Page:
All data were plotted using Origin 2022 software (OriginLab Corporation, Northampton, MA, United States). Relationships among continuous variables were assessed using Spearman’s rank correlation coefficients. Student’s t-test or Mann-Whitney U test was used to examine the difference for continuous variables and Chi-square test was used to analyze categorical variables. Univariate and multivariate logistic regression were used to determine independent factors associated with higher serum g-/ng-SHBs ratio in untreated HBeAg-positive CHB patients. Statistical analyses were performed using IBM SPSS statistics 19.0 software (IBM Corp., Armonk, NY, USA) and P < 0.05 was considered as statistically significant.


Selection of EC sera and specificity confirmation of HBs protein bands

An EC is necessary for a comparable quantification of the SHBs bands on different PVDF membranes in a reliable WB-HBs assay. The 3.2 kb full-length HBV genomes of serum sample S1 to S3 were amplified by PCR and the products were resolved in the 1% agarose gel by electrophoresis and visualized by staining with Ultra GelRed Nucleic Acid Stain (Vazyme Biotech) (Fig. 1B), then preS/S region was sequenced by Sanger method. As shown in Supplementary Table S1, S1 to S3 met the EC criteria, i.e., no detectable indel, point mutations at glycosylation and well-known antigenicity-related sites within the preS/S region was detected [23,24,25,26]. Thus, all could be used as EC candidates.

After sequencing confirmation, the gene expression was further studied by subjecting S1 to S3 serum samples to WB assay. The anti-S, anti-preS2 and anti-preS1 antibody was used, respectively. As illustrated in Fig. 1A, the preS/S open reading frame (ORF) would produce three HBs species (L/M/SHBs), each of them would form two molecular weight proteins due to partial sN146 glycosylation. Moreover, it is known that preS2N4 and preS2T37 are N-glycosylated and O-glycosylated in MHBs instead of LHBs, respectively [8, 9]. The results shown in Fig. 1C indicated that the g- and ng-L/M/SHBs isomers had band patterns as expected and SHBs accounts for the largest proportion of HBsAg (about 68.1%). We further verified the identity of each band from sample S3 on PVDF membranes by glucosidase digestion. After O-glycosidase and α2–3,6,8,9 neuraminidase A (New England Biolabs, Ipswich, United States) digestion, the two suspected MHBs bands (33 and 36 kD) on PVDF membrane with different molecular weight moved faster, indicating they were O-glycosylated. After PNGase F (New England Biolabs) digestion, the 39/30/24 kD bands of L/M/SHBs were maintained, indicating that L/M/SHBs were separated into dual molecular weight bands due to N-linked glycosylation of sN146 (Fig. 1D). The results were consistent with literature reports [9, 10] and sequencing data (Supplementary Table S1). Thus, the S3 serum was used as an EC for the following experiments in this study, while the S1 and S2 sera were kept as potential ECs for the future cohort studies.

Expression, purification and antigenicity of LC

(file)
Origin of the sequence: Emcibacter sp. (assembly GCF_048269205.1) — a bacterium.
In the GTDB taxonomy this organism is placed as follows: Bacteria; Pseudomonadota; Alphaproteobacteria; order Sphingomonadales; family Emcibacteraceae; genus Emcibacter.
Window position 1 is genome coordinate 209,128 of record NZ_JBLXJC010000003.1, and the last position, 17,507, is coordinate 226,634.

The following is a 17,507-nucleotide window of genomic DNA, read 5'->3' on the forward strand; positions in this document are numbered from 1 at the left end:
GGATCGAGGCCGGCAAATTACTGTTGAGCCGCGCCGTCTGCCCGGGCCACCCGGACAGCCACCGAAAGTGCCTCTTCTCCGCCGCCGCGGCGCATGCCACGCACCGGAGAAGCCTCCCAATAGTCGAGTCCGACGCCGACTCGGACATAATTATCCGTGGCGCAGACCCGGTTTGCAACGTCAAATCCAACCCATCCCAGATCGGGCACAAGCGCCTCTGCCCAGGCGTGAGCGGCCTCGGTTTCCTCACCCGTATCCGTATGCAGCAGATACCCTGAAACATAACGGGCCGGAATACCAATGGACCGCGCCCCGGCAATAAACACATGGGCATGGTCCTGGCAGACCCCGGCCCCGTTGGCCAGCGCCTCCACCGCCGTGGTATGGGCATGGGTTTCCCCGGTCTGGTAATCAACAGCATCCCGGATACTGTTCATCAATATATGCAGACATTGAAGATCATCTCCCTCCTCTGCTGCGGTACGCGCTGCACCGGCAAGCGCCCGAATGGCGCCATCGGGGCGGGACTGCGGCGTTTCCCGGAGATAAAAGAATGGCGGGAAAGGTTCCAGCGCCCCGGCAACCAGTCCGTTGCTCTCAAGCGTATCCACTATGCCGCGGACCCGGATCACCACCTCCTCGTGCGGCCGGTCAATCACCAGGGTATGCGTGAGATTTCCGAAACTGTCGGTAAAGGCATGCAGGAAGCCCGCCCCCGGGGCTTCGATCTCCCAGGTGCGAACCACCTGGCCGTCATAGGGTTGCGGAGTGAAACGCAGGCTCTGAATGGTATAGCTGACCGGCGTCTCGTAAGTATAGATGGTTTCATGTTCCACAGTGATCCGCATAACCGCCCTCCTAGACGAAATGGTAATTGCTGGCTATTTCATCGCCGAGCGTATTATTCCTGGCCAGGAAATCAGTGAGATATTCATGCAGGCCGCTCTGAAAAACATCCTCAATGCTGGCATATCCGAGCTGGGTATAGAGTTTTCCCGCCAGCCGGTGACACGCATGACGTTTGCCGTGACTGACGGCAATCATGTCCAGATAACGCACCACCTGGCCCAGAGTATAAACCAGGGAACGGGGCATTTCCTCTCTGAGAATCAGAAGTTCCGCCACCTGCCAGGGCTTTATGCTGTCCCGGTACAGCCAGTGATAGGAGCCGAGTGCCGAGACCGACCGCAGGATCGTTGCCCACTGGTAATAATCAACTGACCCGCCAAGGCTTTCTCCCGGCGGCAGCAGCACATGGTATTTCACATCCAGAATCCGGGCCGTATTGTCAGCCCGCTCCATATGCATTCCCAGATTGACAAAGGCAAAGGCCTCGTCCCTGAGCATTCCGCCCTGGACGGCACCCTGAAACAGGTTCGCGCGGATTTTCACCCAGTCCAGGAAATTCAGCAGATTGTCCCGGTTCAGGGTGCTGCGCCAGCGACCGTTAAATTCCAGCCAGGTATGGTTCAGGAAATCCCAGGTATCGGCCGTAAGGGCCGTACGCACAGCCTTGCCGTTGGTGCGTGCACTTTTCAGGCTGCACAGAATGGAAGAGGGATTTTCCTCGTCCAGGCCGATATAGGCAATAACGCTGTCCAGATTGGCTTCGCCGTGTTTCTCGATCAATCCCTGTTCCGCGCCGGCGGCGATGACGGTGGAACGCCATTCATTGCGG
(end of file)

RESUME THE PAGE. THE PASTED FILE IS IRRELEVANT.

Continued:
In order to normalize the loading amount, a recombinant protein His-TF-MHR-AcGFP was constructed as a LC. As shown in Fig. 2A, the LC consists of four parts, namely 6×His, TF-tag, HBV MHR and AcGFP. The 6×His is used as a purification tag, TF-tag promotes solubility of recombinant protein, MHR contains a main antigenic epitope “a” determinant of HBsAg for anti-S antibody detection and AcGFP increases molecular weight of LC to help separate it from HBs species on SDS-PAGE. The cspA, a promoter of the cold-shock gene in E. coli, is used to robustly drive the expression of LC at 16℃. LC was expressed in E. coli BL21 strain and purified by Ni-NTA column as shown in Fig. 2B. Cells were harvested by centrifugation and lysed by sonication. A large amount of LC was expressed and mainly existed in the supernatant. Most of Ni-NTA bonded LC was eluted by washing buffer of W5 to W10 containing 20 to 400 mM imidazole (Fig. 2B). Washing fractions of W3 to W9 were subjected to WB assay and showed highly reactivity with anti-S antibody at about 84 kD position as predicted (Fig. 2C). The W3 to W9 fractions were harvested and combined as purified LC and quantified (7.2 µg/µl) by bicinchoninic acid protein assay.

Fig. 2
figure 2

A loading control (LC) protein preparation for WB-HBs assay and the flow chart for SHBs novel parameters acquisition. (A) The recombinant protein His-TF-MHR-AcGFP, which was expressed as LC, is at the immediate downstream of cspA promoter in pCOLD-TF plasmid. The gray box indicates 6×His tag, which is sequentially fused by trigger factor (TF-tag), major hydrophilic region (MHR) and AcGFP protein. (B) LC is expressed in E.coli BL21 strain. The cell lysate post sonication was centrifugated at 10,000 g for 20 min at 4℃. The supernatant was subjected to column filled with Ni-NTA agarose beads in binding buffer. After flow through (FT), the beads were washed with two bed volumes binding buffer with imidazole concentration of 10, 15, 20, 25 and 400 mM (W) sequentially. All fractions were subjected to electrophoresis in 10% SDS-PAGE and stained with Coomassie blue for visualization. About 83.8 kD of LC is indicated by arrow. (C) LC were detected by WB assay with anti-S antibody in W3 to W9 of washed fractions. (D) Illustration of a WB-HBs assay, process of SHBs bands and SHBs novel parameters calculation. The serum of HBV non-infected individual served as negative control (NC). Serum sample S3 used as external control (EC) runs in each WB assay for comparing gray values (IntDen values in ImageJ software) of SHBs bands among different PVDF membranes. Before performing WB assay, NC, EC or Sample were mix with equal quantity of LC used for normalizing loading amounts. The InterDen value of each WB band (LC, p24 and p27) in EC or Samples were measured by ImageJ software. ng-SHBs, g-SHBs, SHBs and the g-/ng-SHBs ratio were calculated by functions as showed in (D right). EC, external control; g, glycosylation; LC, loading control; NC, negative control; ng, non-glycosylation; SHBs, small hepatitis B surface protein